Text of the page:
This subproject is one of many research subprojects utilizing the resources provided by a Center grant funded by NIH/NCRR. Primary support for the subproject and the subproject's principal investigator may have been provided by other sources, including other NIH sources. The Total Cost listed for the subproject likely represents the estimated amount of Center infrastructure utilized by the subproject, not direct funding provided by the NCRR grant to the subproject or subproject staff. As we move into the post-genomic era new technologies have become available that allow for a greater and more complete understanding of non-human primate genetics. This project exploits these new opportunities to answer questions that have long existed and to improve existing studies. Specifically, we are using xenohybridization approaches to capture the complete exomes of rhesus macaques as well as other non-human primates prior to complete resequencing using next generation technologies. We will then use this information to improve the existing genomes, including identifying mistakes, fill in gaps, and identify variation. This will also allow us to better characterize the evolutionary changes at the genomic level, including better annotation of non-human primate orthologs and characterization of evolutionary rates of change across species and genes. We also are using this information to compare evolutionary rates of change for groups of genes associated with specific human diseases;schizophrenia and autism in particular have been hypothesized to have been derived from human-specific changes to the brain. Coupling with this growth in the quantity and quality of sequence information is the need for a robust bioinformatic infrastructure for accessing and integrating the data into ongoing research. Here we are developing tools that allow for a rapid and complete incorporation of genetic information into existing phenotypes, ensuring that researchers can immediately include genetics as a cofactor in their non-human primate research and to explore the relationship between genetics and environment in emerging traits.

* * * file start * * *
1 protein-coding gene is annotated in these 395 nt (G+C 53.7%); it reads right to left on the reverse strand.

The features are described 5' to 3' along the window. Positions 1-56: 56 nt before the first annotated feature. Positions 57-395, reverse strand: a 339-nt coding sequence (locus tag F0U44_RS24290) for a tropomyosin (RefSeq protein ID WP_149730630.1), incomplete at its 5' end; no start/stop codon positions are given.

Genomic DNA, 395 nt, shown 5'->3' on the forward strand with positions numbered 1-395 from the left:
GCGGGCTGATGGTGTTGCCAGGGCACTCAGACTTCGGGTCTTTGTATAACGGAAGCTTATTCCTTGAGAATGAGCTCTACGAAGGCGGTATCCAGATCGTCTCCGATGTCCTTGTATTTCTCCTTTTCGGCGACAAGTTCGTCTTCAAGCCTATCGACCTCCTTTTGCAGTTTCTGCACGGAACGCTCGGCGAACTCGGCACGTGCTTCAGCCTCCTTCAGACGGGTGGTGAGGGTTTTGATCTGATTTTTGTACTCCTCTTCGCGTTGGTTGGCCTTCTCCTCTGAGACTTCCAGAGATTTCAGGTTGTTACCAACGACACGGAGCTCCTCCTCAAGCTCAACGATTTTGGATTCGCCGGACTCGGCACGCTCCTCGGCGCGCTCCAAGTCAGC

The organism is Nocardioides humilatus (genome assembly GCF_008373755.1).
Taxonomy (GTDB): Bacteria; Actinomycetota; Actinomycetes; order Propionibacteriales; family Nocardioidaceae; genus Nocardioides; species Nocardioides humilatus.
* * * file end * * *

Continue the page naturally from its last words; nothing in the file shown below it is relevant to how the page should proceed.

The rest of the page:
Agency
National Institute of Health (NIH)
Institute
National Center for Research Resources (NCRR)
Type
Primate Research Center Grants (P51)
Project #
5P51RR000168-50
Application #
8358004
Study Section
Special Emphasis Panel (ZRR1-CM-8 (01))
Project Start
2011-05-01
Project End
2012-04-30
Budget Start
2011-05-01
Budget End
2012-04-30
Support Year
50
Fiscal Year
2011
Total Cost
$13,753
Indirect Cost
Name
Harvard University
Department
Veterinary Sciences
Type
Schools of Medicine
DUNS #
047006379
City
Boston
State
MA
Country
United States
Zip Code
02115
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